What Happens when you are Caught with a Knife?

If you are caught with a knife, the short answer is you can get a fine and therefore have a criminal record for the knife you have on you.
Note: This includes the knife you have on you for cutting fruit and going fishing.

ETB Legal attends local courts across NSW and can defend you in matters involving summary offences such as this one.
We can help you have this charge dismissed before it even formally is seen by the Magistrate.
We have succeeded in helping clients obtain a dismissal of these charges and having them removed at an early stage.
ETB Legal can help you attain a ‘section 10 dismissal‘ with this charge and /or any other charges that you may have received with this knife charge.

Police can charge you under section 11C of the Summary offences Act in NSW which states:

Section 11C – Custody of knife in public place or school:

(1) A person must not, without reasonable excuse (proof of which lies on the person), have in his or her custody a knife in a public place or a school.

Man caught holding a Knife in his hand image

Caught with a Knife? ETB Legal can help

Section 11c Maximum penalty: 20 penalty units or imprisonment for 2 years, or both.

(2) Without limitation, it is a reasonable excuse for the purposes of this section for a person to have custody of a knife, if:
(a) the custody is reasonably necessary in all the circumstances for any of the following:
(i) the lawful pursuit of the person’s occupation, education or training,
(ii) the preparation or consumption of food or drink,
(iii) participation in a lawful entertainment, recreation or sport,
(iv) the exhibition of knives for retail or other trade purposes,
(v) an organised exhibition by knife collectors,
(vi) the wearing of an official uniform,
(vii) genuine religious purposes, or
(b) the custody is reasonably necessary in all the circumstances during travel to or from or incidental to an activity referred to in paragraph (a), or
(c) the custody is of a kind prescribed by the regulations.

(3) However, it is not a reasonable excuse for the purposes of this section for a person to have custody of a knife solely for the purpose of self defence or the defence of another
person.
(6) The regulations may provide that this section does not apply to or in relation to any specified class or description of knife.

Easy Points to consider
– Police can charge you with an offence under section 11C of the Summary Offences Act that has a maximum penalty of 20 penalty units and/or/both 2 years imprisonment.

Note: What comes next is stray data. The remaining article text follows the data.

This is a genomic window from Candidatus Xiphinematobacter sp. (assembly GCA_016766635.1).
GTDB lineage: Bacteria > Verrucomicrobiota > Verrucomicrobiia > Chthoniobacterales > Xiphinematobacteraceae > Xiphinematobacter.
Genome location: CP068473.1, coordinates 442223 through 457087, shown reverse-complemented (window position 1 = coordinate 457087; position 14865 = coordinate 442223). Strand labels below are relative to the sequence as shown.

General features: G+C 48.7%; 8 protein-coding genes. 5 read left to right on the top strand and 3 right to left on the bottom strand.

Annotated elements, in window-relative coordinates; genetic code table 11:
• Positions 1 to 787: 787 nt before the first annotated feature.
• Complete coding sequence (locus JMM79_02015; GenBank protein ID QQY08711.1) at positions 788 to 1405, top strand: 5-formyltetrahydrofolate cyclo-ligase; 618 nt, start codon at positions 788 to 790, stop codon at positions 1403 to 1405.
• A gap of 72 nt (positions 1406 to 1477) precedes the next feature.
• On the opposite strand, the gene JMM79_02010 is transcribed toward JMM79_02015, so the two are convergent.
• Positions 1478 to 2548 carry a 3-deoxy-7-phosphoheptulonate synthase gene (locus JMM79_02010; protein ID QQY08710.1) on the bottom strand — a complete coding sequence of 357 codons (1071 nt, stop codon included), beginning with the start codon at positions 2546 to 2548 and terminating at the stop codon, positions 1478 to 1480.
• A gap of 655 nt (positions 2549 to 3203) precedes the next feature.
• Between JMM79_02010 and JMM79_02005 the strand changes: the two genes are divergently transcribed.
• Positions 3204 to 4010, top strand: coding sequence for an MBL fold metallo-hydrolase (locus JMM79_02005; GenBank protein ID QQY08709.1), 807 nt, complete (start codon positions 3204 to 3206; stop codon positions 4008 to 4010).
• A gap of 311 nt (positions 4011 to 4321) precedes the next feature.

– elements of the offence-  you need to be in a ‘public place’ or ‘school’.

Fighting the offence
You simply need to establish you have a reasonable excuse for the knife.
– Do you have proof of why you have the knife?
– Do you use it for work or legal recreational use?

The actual law states that the offence can only be proven if you do not have a reasonable excuse ie  being “without reasonable excuse”.

Other notes on what the law actually says:
– the lawful pursuit of a persons occupation, education or training – section 11C (2).
– participation in lawful entertainment recreation or sport – section 11C(2)

Our advice is to keep relevant documentation together of any proof of purchase of the knife or any other relevant items like fishing gear.

Case example:
John is 19 years old, works as an apprentice mechanic and has grown up on the coastline. He has been fishing with his grandfather all his life since he was 5 years old.
The police pull over John in his car one night for speeding. The police decide to search  John’s car after smelling what they believe is marijuana and find a fishing knife in John’s
car. The police arrest John, seize John’s knife, all his cash, green substance and fine him for speeding.
John is now required to attend court for charges involving possession of a knife, possess drug and speeding.

John has never been to court before and has no criminal record. He wants to work and travel abroad and does not wish for a criminal record to hinder his life.

Don’t wait another minute to get the legal representation you need. Call the Sydney criminal lawyers who can help. Your first conference is free. Call 0412 915 247 today.

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